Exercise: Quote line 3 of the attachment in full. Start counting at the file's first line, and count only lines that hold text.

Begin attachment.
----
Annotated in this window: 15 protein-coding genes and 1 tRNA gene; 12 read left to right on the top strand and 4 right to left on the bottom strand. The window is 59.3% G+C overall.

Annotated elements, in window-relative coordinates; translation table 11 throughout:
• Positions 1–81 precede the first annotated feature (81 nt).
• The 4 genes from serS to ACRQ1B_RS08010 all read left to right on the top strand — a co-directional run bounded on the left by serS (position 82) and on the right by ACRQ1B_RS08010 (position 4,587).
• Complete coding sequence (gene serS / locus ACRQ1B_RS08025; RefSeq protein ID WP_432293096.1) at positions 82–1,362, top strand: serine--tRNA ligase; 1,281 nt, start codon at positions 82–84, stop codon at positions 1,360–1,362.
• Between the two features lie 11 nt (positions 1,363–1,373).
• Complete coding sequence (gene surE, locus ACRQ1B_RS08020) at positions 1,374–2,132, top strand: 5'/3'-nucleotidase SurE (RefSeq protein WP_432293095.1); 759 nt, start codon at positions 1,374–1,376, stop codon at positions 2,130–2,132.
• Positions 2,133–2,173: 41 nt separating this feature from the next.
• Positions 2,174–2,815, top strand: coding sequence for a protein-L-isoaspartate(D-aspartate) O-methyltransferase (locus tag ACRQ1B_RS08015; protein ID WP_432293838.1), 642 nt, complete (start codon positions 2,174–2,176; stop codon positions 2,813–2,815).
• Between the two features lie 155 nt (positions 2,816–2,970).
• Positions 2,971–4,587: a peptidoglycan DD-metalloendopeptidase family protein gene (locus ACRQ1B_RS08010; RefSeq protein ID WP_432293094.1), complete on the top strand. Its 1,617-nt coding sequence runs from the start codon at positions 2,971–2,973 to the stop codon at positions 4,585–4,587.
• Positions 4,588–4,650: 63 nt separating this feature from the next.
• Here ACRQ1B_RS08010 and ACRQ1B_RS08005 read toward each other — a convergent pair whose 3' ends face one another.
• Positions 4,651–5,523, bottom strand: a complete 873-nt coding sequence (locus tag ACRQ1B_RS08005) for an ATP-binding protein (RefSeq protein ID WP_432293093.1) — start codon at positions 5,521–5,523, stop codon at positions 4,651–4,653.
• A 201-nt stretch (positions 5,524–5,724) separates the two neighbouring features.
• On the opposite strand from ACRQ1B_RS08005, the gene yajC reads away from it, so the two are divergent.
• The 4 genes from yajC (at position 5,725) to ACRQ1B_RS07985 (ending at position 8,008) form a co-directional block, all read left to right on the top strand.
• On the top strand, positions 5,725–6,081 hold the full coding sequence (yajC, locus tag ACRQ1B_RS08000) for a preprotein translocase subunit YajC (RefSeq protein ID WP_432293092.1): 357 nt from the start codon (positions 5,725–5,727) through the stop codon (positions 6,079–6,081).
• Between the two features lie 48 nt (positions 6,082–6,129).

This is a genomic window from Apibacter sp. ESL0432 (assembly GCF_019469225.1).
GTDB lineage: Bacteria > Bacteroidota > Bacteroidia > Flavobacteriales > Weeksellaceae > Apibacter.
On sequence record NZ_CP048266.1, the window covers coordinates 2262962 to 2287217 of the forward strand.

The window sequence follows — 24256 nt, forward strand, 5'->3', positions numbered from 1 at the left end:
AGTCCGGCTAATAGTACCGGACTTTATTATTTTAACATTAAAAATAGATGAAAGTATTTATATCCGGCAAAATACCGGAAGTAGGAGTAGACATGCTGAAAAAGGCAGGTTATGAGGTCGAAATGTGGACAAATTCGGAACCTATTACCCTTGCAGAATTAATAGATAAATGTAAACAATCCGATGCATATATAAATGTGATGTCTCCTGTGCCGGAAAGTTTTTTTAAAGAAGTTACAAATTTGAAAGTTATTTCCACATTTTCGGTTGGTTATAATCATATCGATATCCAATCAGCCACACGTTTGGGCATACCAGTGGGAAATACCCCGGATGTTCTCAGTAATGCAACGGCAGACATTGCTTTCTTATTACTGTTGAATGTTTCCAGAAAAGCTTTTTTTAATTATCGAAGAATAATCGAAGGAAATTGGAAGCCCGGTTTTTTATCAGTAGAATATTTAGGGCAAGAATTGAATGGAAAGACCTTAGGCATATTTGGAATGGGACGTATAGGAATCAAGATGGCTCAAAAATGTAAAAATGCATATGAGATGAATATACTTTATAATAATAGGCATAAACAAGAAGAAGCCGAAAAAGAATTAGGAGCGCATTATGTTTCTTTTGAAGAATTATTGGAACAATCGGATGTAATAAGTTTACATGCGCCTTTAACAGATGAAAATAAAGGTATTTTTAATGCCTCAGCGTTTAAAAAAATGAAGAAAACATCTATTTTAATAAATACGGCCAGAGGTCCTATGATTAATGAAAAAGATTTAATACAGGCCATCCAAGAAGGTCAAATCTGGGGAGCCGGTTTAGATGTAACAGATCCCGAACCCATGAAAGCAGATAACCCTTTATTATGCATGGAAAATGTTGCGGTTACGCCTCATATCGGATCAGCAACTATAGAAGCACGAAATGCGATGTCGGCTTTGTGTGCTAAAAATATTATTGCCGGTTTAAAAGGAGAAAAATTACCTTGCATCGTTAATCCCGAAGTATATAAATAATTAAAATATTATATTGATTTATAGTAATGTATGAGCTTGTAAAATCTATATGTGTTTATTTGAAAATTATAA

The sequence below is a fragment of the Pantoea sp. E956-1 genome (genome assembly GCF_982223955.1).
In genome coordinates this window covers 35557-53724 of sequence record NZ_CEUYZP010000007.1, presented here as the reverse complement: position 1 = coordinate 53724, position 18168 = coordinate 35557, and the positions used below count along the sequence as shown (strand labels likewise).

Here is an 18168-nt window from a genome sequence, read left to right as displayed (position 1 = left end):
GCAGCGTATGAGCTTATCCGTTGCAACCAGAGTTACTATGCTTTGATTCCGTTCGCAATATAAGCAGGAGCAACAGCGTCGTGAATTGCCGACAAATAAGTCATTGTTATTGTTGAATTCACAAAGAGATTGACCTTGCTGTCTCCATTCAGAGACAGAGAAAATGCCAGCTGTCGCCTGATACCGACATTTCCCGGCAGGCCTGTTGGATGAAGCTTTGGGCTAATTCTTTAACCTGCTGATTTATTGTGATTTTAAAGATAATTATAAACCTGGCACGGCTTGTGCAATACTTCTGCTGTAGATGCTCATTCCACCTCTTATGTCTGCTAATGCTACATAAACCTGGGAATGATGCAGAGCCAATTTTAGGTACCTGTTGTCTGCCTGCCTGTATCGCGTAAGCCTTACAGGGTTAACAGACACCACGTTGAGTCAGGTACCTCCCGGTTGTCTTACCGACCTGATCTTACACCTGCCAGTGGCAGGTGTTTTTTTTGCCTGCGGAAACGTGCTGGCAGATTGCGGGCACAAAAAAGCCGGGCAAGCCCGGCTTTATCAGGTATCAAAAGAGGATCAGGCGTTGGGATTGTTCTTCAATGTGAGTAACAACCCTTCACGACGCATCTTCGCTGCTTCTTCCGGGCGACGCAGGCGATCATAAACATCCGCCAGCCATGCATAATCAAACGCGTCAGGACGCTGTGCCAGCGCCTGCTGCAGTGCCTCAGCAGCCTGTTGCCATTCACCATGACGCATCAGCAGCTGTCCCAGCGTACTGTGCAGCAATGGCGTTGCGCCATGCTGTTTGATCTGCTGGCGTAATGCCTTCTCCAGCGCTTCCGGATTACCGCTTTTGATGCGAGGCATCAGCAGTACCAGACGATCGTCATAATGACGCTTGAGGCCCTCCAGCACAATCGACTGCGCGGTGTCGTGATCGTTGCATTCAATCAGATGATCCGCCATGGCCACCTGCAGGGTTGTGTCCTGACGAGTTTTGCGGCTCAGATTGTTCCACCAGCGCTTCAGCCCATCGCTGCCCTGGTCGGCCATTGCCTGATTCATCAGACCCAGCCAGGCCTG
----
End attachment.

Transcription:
• Positions 1–81 precede the first annotated feature (81 nt).